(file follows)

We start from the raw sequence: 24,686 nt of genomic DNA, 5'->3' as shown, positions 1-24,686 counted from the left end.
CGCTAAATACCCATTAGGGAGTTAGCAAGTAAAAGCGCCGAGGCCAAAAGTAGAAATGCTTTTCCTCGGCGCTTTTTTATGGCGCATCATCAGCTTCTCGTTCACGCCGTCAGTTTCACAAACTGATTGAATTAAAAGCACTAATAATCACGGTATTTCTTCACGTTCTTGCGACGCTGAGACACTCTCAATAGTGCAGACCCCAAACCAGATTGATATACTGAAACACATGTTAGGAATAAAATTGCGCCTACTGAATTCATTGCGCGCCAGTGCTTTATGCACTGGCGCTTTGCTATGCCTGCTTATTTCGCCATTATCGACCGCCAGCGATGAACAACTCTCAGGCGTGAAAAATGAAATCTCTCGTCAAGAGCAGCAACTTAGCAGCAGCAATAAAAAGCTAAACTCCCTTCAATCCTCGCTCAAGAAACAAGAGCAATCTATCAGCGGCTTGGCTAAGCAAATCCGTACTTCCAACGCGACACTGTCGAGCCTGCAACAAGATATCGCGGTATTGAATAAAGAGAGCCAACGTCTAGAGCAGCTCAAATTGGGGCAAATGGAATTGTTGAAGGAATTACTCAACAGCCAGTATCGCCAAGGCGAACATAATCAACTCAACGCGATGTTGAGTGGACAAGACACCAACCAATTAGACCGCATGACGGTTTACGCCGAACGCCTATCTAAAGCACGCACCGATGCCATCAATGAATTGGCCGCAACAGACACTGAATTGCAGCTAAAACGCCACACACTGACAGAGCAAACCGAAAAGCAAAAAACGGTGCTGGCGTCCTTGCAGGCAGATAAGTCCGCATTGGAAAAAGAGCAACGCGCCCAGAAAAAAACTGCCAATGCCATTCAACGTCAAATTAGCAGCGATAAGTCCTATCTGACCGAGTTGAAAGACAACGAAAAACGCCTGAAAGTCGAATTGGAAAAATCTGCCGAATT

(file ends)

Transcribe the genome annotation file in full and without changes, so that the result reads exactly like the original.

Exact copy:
We start from the raw sequence: 24,686 nt of genomic DNA, 5'->3' as shown, positions 1-24,686 counted from the left end.
CGCTAAATACCCATTAGGGAGTTAGCAAGTAAAAGCGCCGAGGCCAAAAGTAGAAATGCTTTTCCTCGGCGCTTTTTTATGGCGCATCATCAGCTTCTCGTTCACGCCGTCAGTTTCACAAACTGATTGAATTAAAAGCACTAATAATCACGGTATTTCTTCACGTTCTTGCGACGCTGAGACACTCTCAATAGTGCAGACCCCAAACCAGATTGATATACTGAAACACATGTTAGGAATAAAATTGCGCCTACTGAATTCATTGCGCGCCAGTGCTTTATGCACTGGCGCTTTGCTATGCCTGCTTATTTCGCCATTATCGACCGCCAGCGATGAACAACTCTCAGGCGTGAAAAATGAAATCTCTCGTCAAGAGCAGCAACTTAGCAGCAGCAATAAAAAGCTAAACTCCCTTCAATCCTCGCTCAAGAAACAAGAGCAATCTATCAGCGGCTTGGCTAAGCAAATCCGTACTTCCAACGCGACACTGTCGAGCCTGCAACAAGATATCGCGGTATTGAATAAAGAGAGCCAACGTCTAGAGCAGCTCAAATTGGGGCAAATGGAATTGTTGAAGGAATTACTCAACAGCCAGTATCGCCAAGGCGAACATAATCAACTCAACGCGATGTTGAGTGGACAAGACACCAACCAATTAGACCGCATGACGGTTTACGCCGAACGCCTATCTAAAGCACGCACCGATGCCATCAATGAATTGGCCGCAACAGACACTGAATTGCAGCTAAAACGCCACACACTGACAGAGCAAACCGAAAAGCAAAAAACGGTGCTGGCGTCCTTGCAGGCAGATAAGTCCGCATTGGAAAAAGAGCAACGCGCCCAGAAAAAAACTGCCAATGCCATTCAACGTCAAATTAGCAGCGATAAGTCCTATCTGACCGAGTTGAAAGACAACGAAAAACGCCTGAAAGTCGAATTGGAAAAATCTGCCGAATT